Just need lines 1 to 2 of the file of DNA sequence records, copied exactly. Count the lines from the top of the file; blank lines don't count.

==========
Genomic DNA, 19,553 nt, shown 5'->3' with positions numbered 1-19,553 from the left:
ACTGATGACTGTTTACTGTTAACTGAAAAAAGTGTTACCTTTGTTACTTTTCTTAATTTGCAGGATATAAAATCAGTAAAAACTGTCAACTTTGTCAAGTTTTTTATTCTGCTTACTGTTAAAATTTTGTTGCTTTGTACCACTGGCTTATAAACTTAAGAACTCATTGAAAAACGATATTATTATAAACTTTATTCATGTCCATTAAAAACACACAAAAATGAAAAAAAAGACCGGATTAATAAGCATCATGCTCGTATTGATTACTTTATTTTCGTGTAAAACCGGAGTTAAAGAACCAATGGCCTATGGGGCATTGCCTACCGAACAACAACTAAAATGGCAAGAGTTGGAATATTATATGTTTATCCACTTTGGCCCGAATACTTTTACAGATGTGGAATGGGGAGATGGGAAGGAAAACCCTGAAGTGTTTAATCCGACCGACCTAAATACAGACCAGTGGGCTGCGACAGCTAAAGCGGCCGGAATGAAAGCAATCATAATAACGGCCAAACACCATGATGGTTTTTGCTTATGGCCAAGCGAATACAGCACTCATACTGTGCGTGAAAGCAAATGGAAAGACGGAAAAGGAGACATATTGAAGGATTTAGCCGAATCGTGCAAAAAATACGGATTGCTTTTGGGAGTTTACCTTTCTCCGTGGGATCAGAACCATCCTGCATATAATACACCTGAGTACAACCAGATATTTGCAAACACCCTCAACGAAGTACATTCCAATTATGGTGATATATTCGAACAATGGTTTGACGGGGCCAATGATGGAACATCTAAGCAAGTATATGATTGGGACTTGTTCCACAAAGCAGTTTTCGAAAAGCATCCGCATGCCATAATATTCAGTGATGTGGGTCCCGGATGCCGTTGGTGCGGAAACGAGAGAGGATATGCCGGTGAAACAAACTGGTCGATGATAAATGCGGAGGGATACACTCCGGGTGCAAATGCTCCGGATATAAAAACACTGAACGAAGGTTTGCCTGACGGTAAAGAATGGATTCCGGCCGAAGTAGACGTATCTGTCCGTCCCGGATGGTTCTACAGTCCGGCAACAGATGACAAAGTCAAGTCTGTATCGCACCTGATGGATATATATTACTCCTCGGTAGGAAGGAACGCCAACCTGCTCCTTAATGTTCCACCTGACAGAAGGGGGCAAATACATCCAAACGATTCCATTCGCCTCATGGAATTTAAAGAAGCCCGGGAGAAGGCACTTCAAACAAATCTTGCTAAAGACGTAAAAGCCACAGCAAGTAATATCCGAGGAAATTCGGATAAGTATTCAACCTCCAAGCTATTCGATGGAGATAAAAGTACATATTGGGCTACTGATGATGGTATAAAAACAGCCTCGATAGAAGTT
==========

Genomic DNA, 19,553 nt, shown 5'->3' with positions numbered 1-19,553 from the left:
ACTGATGACTGTTTACTGTTAACTGAAAAAAGTGTTACCTTTGTTACTTTTCTTAATTTGCAGGATATAAAATCAGTAAAAACTGTCAACTTTGTCAAGTTTTTTATTCTGCTTACTGTTAAAATTTTGTTGCTTTGTACCACTGGCTTATAAACTTAAGAACTCATTGAAAAACGATATTATTATAAACTTTATTCATGTCCATTAAAAACACACAAAAATGAAAAAAAAGACCGGATTAATAAGCATCATGCTCGTATTGATTACTTTATTTTCGTGTAAAACCGGAGTTAAAGAACCAATGGCCTATGGGGCATTGCCTACCGAACAACAACTAAAATGGCAAGAGTTGGAATATTATATGTTTATCCACTTTGGCCCGAATACTTTTACAGATGTGGAATGGGGAGATGGGAAGGAAAACCCTGAAGTGTTTAATCCGACCGACCTAAATACAGACCAGTGGGCTGCGACAGCTAAAGCGGCCGGAATGAAAGCAATCATAATAACGGCCAAACACCATGATGGTTTTTGCTTATGGCCAAGCGAATACAGCACTCATACTGTGCGTGAAAGCAAATGGAAAGACGGAAAAGGAGACATATTGAAGGATTTAGCCGAATCGTGCAAAAAATACGGATTGCTTTTGGGAGTTTACCTTTCTCCGTGGGATCAGAACCATCCTGCATATAATACACCTGAGTACAACCAGATATTTGCAAACACCCTCAACGAAGTACATTCCAATTATGGTGATATATTCGAACAATGGTTTGACGGGGCCAATGATGGAACATCTAAGCAAGTATATGATTGGGACTTGTTCCACAAAGCAGTTTTCGAAAAGCATCCGCATGCCATAATATTCAGTGATGTGGGTCCCGGATGCCGTTGGTGCGGAAACGAGAGAGGATATGCCGGTGAAACAAACTGGTCGATGATAAATGCGGAGGGATACACTCCGGGTGCAAATGCTCCGGATATAAAAACACTGAACGAAGGTTTGCCTGACGGTAAAGAATGGATTCCGGCCGAAGTAGACGTATCTGTCCGTCCCGGATGGTTCTACAGTCCGGCAACAGATGACAAAGTCAAGTCTGTATCGCACCTGATGGATATATATTACTCCTCGGTAGGAAGGAACGCCAACCTGCTCCTTAATGTTCCACCTGACAGAAGGGGGCAAATACATCCAAACGATTCCATTCGCCTCATGGAATTTAAAGAAGCCCGGGAGAAGGCACTTCAAACAAATCTTGCTAAAGACGTAAAAGCCACAGCAAGTAATATCCGAGGAAATTCGGATAAGTATTCAACCTCCAAGCTATTCGATGGAGATAAAAGTACATATTGGGCTACTGATGATGGTATAAAAACAGCCTCGATAGAAGTT